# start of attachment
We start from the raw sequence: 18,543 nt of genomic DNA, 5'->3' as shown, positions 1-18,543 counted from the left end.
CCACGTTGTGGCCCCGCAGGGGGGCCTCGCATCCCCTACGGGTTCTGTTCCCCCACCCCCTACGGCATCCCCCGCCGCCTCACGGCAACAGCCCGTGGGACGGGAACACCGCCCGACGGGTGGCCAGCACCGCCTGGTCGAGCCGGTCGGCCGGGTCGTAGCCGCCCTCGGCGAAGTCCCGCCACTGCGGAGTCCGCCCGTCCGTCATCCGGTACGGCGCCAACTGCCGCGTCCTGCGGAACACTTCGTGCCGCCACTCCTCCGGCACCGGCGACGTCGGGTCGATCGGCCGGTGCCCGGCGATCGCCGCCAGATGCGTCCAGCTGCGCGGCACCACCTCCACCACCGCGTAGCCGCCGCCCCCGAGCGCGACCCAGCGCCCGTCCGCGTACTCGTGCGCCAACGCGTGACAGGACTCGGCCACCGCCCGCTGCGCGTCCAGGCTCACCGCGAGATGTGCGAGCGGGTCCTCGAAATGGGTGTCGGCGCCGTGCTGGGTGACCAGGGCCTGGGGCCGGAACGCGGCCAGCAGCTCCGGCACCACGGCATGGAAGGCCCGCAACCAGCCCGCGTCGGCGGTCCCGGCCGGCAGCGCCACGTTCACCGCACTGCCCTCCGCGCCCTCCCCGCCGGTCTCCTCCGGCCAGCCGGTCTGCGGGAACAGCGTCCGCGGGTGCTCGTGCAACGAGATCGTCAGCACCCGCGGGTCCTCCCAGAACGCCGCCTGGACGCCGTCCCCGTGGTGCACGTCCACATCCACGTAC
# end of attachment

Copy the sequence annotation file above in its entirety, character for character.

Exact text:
We start from the raw sequence: 18,543 nt of genomic DNA, 5'->3' as shown, positions 1-18,543 counted from the left end.
CCACGTTGTGGCCCCGCAGGGGGGCCTCGCATCCCCTACGGGTTCTGTTCCCCCACCCCCTACGGCATCCCCCGCCGCCTCACGGCAACAGCCCGTGGGACGGGAACACCGCCCGACGGGTGGCCAGCACCGCCTGGTCGAGCCGGTCGGCCGGGTCGTAGCCGCCCTCGGCGAAGTCCCGCCACTGCGGAGTCCGCCCGTCCGTCATCCGGTACGGCGCCAACTGCCGCGTCCTGCGGAACACTTCGTGCCGCCACTCCTCCGGCACCGGCGACGTCGGGTCGATCGGCCGGTGCCCGGCGATCGCCGCCAGATGCGTCCAGCTGCGCGGCACCACCTCCACCACCGCGTAGCCGCCGCCCCCGAGCGCGACCCAGCGCCCGTCCGCGTACTCGTGCGCCAACGCGTGACAGGACTCGGCCACCGCCCGCTGCGCGTCCAGGCTCACCGCGAGATGTGCGAGCGGGTCCTCGAAATGGGTGTCGGCGCCGTGCTGGGTGACCAGGGCCTGGGGCCGGAACGCGGCCAGCAGCTCCGGCACCACGGCATGGAAGGCCCGCAACCAGCCCGCGTCGGCGGTCCCGGCCGGCAGCGCCACGTTCACCGCACTGCCCTCCGCGCCCTCCCCGCCGGTCTCCTCCGGCCAGCCGGTCTGCGGGAACAGCGTCCGCGGGTGCTCGTGCAACGAGATCGTCAGCACCCGCGGGTCCTCCCAGAACGCCGCCTGGACGCCGTCCCCGTGGTGCACGTCCACATCCACGTAC